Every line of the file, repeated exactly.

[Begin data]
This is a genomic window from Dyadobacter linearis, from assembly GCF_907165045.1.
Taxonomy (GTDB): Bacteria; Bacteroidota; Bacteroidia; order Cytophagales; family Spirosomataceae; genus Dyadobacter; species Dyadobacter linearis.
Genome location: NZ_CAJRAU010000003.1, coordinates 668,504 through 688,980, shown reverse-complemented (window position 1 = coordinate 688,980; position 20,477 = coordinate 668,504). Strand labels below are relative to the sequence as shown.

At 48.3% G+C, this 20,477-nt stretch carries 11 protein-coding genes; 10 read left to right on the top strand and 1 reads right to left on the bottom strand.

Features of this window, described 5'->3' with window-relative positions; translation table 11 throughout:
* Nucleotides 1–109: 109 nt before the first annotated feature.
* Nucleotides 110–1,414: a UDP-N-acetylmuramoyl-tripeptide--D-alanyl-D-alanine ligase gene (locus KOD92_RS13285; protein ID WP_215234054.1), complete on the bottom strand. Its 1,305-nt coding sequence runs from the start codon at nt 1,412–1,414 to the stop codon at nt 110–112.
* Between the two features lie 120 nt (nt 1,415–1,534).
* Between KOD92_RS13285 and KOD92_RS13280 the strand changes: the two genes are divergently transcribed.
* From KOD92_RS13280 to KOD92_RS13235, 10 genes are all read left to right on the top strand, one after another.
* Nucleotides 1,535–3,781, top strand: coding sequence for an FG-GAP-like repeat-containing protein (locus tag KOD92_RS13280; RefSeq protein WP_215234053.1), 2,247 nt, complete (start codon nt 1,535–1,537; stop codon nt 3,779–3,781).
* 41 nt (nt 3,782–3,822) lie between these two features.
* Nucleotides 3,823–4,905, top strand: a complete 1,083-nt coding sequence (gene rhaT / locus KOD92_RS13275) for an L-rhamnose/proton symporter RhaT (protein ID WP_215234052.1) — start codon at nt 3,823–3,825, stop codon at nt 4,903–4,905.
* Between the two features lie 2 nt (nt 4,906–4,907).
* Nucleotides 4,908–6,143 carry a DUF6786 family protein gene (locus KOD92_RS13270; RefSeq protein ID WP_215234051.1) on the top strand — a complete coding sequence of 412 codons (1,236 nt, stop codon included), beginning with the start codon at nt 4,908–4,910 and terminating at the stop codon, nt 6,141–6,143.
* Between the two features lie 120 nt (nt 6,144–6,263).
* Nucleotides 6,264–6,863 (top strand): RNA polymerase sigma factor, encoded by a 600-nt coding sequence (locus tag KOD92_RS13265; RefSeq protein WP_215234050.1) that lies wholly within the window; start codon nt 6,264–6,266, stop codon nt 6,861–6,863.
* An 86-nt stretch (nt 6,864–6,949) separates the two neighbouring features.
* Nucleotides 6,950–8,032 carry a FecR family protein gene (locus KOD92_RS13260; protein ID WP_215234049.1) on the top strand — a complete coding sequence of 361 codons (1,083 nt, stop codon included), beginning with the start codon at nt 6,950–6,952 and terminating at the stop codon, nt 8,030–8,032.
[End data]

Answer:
This is a genomic window from Dyadobacter linearis, from assembly GCF_907165045.1.
Taxonomy (GTDB): Bacteria; Bacteroidota; Bacteroidia; order Cytophagales; family Spirosomataceae; genus Dyadobacter; species Dyadobacter linearis.
Genome location: NZ_CAJRAU010000003.1, coordinates 668,504 through 688,980, shown reverse-complemented (window position 1 = coordinate 688,980; position 20,477 = coordinate 668,504). Strand labels below are relative to the sequence as shown.

At 48.3% G+C, this 20,477-nt stretch carries 11 protein-coding genes; 10 read left to right on the top strand and 1 reads right to left on the bottom strand.

Features of this window, described 5'->3' with window-relative positions; translation table 11 throughout:
* Nucleotides 1–109: 109 nt before the first annotated feature.
* Nucleotides 110–1,414: a UDP-N-acetylmuramoyl-tripeptide--D-alanyl-D-alanine ligase gene (locus KOD92_RS13285; protein ID WP_215234054.1), complete on the bottom strand. Its 1,305-nt coding sequence runs from the start codon at nt 1,412–1,414 to the stop codon at nt 110–112.
* Between the two features lie 120 nt (nt 1,415–1,534).
* Between KOD92_RS13285 and KOD92_RS13280 the strand changes: the two genes are divergently transcribed.
* From KOD92_RS13280 to KOD92_RS13235, 10 genes are all read left to right on the top strand, one after another.
* Nucleotides 1,535–3,781, top strand: coding sequence for an FG-GAP-like repeat-containing protein (locus tag KOD92_RS13280; RefSeq protein WP_215234053.1), 2,247 nt, complete (start codon nt 1,535–1,537; stop codon nt 3,779–3,781).
* 41 nt (nt 3,782–3,822) lie between these two features.
* Nucleotides 3,823–4,905, top strand: a complete 1,083-nt coding sequence (gene rhaT / locus KOD92_RS13275) for an L-rhamnose/proton symporter RhaT (protein ID WP_215234052.1) — start codon at nt 3,823–3,825, stop codon at nt 4,903–4,905.
* Between the two features lie 2 nt (nt 4,906–4,907).
* Nucleotides 4,908–6,143 carry a DUF6786 family protein gene (locus KOD92_RS13270; RefSeq protein ID WP_215234051.1) on the top strand — a complete coding sequence of 412 codons (1,236 nt, stop codon included), beginning with the start codon at nt 4,908–4,910 and terminating at the stop codon, nt 6,141–6,143.
* Between the two features lie 120 nt (nt 6,144–6,263).
* Nucleotides 6,264–6,863 (top strand): RNA polymerase sigma factor, encoded by a 600-nt coding sequence (locus tag KOD92_RS13265; RefSeq protein WP_215234050.1) that lies wholly within the window; start codon nt 6,264–6,266, stop codon nt 6,861–6,863.
* An 86-nt stretch (nt 6,864–6,949) separates the two neighbouring features.
* Nucleotides 6,950–8,032 carry a FecR family protein gene (locus KOD92_RS13260; protein ID WP_215234049.1) on the top strand — a complete coding sequence of 361 codons (1,083 nt, stop codon included), beginning with the start codon at nt 6,950–6,952 and terminating at the stop codon, nt 8,030–8,032.